Figure 1: Dekker's Ear Trumpet
Figure 2: Nuck's Ear Trumpet
T Hawksley's company, established in 1869, invented, produced and sold a wide range of 'otacoustical instruments to aid the deaf' in Victorian Britain. Their devices included conversation tubes, ear trumpets for ladies ('tastefully trimmed in leather, black silk and lace... suitable for use in public'), cornets to be hidden in the hair (figure 3), acoustic fans and acoustic walking sticks.
Figure 3: Auricle (Hawksley & Son, 1909)
'The drawing shows how the auricle is applied before drawing the hair over it to conceal it'
Conversation tubes - flexible rubber tubes which channel the sound to the listener - included tabletop designs for use at dinner (figure 4).
Figure 4: Table instrument (Hawksley & Son, 1909)
'The fruit dish on the table has no acoustical properties but simply holds the tubes steady'
Adam Politzer (1835-1920), whilst head of the Vienna Ear Clinic, designed an in-ear hearing aid. Manufactured from vulcanite, this comprised a tube running from the tympanic membrane to the external auditory meatus, and a bell which emerged from the external meatus, pointing forward.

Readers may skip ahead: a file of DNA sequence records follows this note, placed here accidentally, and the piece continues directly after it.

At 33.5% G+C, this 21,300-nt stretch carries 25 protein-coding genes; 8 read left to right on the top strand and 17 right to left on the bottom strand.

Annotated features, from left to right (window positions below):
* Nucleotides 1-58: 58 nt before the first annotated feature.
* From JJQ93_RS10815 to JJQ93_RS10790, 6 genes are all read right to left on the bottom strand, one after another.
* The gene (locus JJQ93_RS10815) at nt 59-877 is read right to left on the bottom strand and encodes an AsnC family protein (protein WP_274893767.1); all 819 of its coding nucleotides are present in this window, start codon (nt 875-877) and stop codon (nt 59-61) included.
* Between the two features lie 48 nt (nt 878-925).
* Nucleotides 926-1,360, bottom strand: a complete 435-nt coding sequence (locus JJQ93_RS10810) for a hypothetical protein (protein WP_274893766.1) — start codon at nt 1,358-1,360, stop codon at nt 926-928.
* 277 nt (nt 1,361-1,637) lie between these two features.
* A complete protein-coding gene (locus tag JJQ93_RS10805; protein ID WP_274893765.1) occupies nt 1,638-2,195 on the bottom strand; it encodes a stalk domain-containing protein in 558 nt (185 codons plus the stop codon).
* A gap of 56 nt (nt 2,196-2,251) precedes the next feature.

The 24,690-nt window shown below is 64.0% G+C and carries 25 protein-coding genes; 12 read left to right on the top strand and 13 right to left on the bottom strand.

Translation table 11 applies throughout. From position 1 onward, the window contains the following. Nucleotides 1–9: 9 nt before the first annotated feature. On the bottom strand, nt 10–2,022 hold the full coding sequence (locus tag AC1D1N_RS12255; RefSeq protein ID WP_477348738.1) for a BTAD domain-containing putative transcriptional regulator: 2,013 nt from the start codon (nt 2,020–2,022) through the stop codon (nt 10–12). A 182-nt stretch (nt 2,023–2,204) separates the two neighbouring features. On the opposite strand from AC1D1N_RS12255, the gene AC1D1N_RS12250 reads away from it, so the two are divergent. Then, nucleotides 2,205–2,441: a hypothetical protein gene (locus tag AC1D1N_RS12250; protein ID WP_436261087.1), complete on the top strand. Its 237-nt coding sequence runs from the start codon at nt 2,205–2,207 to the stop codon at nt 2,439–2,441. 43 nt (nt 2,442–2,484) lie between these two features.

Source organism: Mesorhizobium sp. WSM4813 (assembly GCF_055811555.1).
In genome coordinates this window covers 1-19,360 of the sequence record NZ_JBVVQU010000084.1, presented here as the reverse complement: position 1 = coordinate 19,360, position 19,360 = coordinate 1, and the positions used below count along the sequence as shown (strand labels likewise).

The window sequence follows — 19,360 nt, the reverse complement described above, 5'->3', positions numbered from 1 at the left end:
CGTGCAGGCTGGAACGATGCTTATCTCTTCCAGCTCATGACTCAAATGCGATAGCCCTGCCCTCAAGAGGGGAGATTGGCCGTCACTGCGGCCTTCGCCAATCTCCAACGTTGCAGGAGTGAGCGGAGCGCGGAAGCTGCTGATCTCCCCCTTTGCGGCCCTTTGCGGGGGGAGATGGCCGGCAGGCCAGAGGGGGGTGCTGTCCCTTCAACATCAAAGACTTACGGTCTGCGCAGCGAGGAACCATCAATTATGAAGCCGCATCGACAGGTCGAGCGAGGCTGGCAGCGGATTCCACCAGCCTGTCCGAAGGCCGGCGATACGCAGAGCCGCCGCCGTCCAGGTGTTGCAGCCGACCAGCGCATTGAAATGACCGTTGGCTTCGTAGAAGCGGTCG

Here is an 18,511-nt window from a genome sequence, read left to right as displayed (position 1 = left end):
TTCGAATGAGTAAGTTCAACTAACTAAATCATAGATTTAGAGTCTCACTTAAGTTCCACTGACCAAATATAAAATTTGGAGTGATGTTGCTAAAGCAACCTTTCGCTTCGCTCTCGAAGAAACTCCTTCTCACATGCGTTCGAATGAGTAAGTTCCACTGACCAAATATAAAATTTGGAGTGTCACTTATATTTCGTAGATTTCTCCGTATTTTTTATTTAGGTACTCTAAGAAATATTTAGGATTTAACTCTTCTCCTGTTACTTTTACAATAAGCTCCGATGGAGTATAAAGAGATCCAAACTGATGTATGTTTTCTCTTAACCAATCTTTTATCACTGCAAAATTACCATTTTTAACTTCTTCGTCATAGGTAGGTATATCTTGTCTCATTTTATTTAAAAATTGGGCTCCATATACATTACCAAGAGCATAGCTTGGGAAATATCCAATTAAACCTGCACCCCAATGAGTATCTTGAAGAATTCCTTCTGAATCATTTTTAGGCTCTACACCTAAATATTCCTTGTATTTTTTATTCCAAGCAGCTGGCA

Ear trumpets, conversation tubes and resonating domes can only assist the listener if both outer and middle ear are functioning, albeit at a reduced level. A number of historical aids to hearing make use of bone conduction - transmitting sound vibrations to the cochlea through bony structures. Perhaps the simplest way of achieving this is to place ones fingernail on a large piece of furniture.
Giovanni Filippo Ingrassia, a Sicilian anatomist, left a treatise after his death in 1580 which considered the possibility of sound wave conduction through the teeth. In 1757 the German physician Jonissen suggested that the deaf hold one end of a wooden rod between his teeth, with the other end between the teeth of the speaker (evidently a ventriloquist!) to aid his hearing. Within a few years, the German A. E. Buchner reported on 'a man of Copenhagen who was so deaf he could not hear a cannon shot but yet could understand a sermon by holding one end of a long wooden stick between his teeth and resting the other end against the pulpit' (Niemoeller, 1940). Niemoeller also points out that Beethoven (1770-1827), once deaf, found that he could hear the music of his piano by placing one end of a wooden rod against the piano, and the other between his teeth, or against the side of his head.